Position Battle: Defensive Backs

Bob Sanders watched minicamp from the sidelines as he recovered from offseason surgery. While his roster spot is not up for grabs, a number of talented second-year players that were injured in 2007 are returning strong and the Colts brought in some young talent after this year's draft. How does everything stack up? Brad Keller has the analysis here.

As with most of the units on the Colts, the starting four in the secondary are very established at this point, with the starting safety position waiting for Bob Sanders when he returns and Antoine Bethea, who, as Ed Thompson recently wrote, is coming out out Sanders' shadow after being named to the Pro Bowl after the 2007 season.

Although Kelvin Hayden and Marlin Jackson are far from superstars, they have certainly embraced their respective roles in the Cover 2 system that Indianapolis deploys and have definitely cemented themselves in their starting positions.

However, in a division such as the AFC South, which features a number of talented receivers and no shortage of teams that like to run formations that use three and four wide-outs, you can never have too many capable defensive backs.

Without a doubt, the Colts certainly are bringing in a number of bodies to compete for the roster spots behind the starting four.  The only question is whether or not they are capable enough to fill in if Hayden or Jackson gets hurt, as well as working in sub packages when the opposition is in an obvious passing situation.

Though Tim Jennings certainly looked lost at times and seemed overwhelmed in the Divisional Round against the Chargers, his body of work in 2007, especially on special teams, should give Colts fans hope for the future.

Matt Giordano played well when asked to step in for Bethea, is an ace in the kicking game, and was important enough to the Colts for them to sign him to a one-year contract extension in the offseason.


T.J. Rushing was the Colts' return specialist in 2007
Andy Lyons/Getty Images

T.J. Rushing, who was thought of primarily as only a kick and punt returner when drafted in 2006, proved that he could also play cornerback pretty well when given the opportunity, but is hardly the future, and could be on the outside looking in should one of the undrafted free agent wide receivers Indianapolis signed pan out in the return game. Keiwan Ratliff was added to the roster late in the season.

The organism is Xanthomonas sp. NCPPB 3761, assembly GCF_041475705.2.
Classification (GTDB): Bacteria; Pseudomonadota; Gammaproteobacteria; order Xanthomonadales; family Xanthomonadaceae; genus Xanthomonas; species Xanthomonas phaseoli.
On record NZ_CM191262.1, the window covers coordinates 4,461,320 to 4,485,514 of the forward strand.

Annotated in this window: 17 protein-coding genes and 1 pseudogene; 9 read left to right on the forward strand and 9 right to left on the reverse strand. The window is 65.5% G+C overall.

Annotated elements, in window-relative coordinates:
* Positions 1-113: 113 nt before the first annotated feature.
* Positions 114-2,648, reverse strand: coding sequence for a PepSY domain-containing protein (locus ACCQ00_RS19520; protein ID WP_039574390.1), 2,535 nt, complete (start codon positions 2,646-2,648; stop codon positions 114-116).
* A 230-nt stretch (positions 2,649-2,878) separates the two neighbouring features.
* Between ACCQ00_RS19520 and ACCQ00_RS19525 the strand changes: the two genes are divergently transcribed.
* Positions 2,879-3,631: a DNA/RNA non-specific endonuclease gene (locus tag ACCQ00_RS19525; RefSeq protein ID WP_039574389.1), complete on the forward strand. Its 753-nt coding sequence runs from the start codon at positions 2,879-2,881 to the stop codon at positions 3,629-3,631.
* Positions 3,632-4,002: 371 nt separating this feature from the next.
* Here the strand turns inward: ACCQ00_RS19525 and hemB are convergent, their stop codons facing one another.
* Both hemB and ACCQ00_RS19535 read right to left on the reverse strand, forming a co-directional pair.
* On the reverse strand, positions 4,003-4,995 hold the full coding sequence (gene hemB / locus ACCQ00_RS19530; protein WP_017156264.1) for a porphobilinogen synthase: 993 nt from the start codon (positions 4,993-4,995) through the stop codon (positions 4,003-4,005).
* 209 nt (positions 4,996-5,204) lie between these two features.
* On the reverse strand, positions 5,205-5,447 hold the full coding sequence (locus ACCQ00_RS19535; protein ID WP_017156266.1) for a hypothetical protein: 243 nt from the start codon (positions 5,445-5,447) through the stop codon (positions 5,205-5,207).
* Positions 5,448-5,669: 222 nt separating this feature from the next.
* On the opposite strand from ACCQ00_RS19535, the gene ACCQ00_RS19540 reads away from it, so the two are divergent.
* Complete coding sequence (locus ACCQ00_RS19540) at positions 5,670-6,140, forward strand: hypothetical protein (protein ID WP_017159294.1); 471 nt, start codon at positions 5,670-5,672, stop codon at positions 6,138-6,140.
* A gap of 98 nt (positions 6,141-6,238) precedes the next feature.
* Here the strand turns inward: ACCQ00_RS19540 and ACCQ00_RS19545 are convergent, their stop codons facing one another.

Free safety Melvin Bullitt proved to be a pretty good rookie free-agent find, whereas cornerbacks Dante Hughes and Michael Coe and safety Brandon Condren, all 2007 draft picks, saw limited work due to injuries. Cornerback Antonio Smith was an undrafted free agent who missed the year with a foot injury.

On top of all the names that are currently in the hat in for reserve positions in the secondary, Indianapolis also signed undrafted free agent safety Jamie Silva of Boston College and cornerback Brandon Foster of Texas.

Silva enjoyed a productive career in college, but was done in by lackluster 40 times and Foster is generally considered too small to play the position at 5 feet, 9 inches.

But both men were very successful at the collegiate level against the highest level of competition and should be properly motivated to make the roster after being passed over in this year's draft.  Both also have exceptional special teams potential and could very well follow in the footsteps of Giordano, playing a valuable role in the kicking game and replacing a starter when necessary.

Even though the Colts have, historically, set aside 10 or 11 roster spots for the secondary, that's still 15 very talented players vying for less than 15 openings.

The starters take away four of those slots and Giordano, Jennings, and Rushing probably snag three more.  That leaves eight men fighting for three or four jobs. 

The smart money is on at least one of the free agents from this year's draft class making the roster.  With their skill, determination, and experience on special teams — both Silva and Foster were active in these areas in college and Foster projects as an exceptional gunner at the NFL level — one of them should be able to beat out the collection of 2007 also-rans that were mostly injured or underwhelming last season.

In this particular situation, when given a choice between the devil they know and the devil they don't, most teams will generally go with the devil they don't know, especially since those devils are younger and have shorter injury histories.

Regardless, it's going to be a very interesting and spirited competition that bears watching over the course of the summer.  The Colts have a great deal of quality depth in the secondary and this offseason will give them the chance to prove it.


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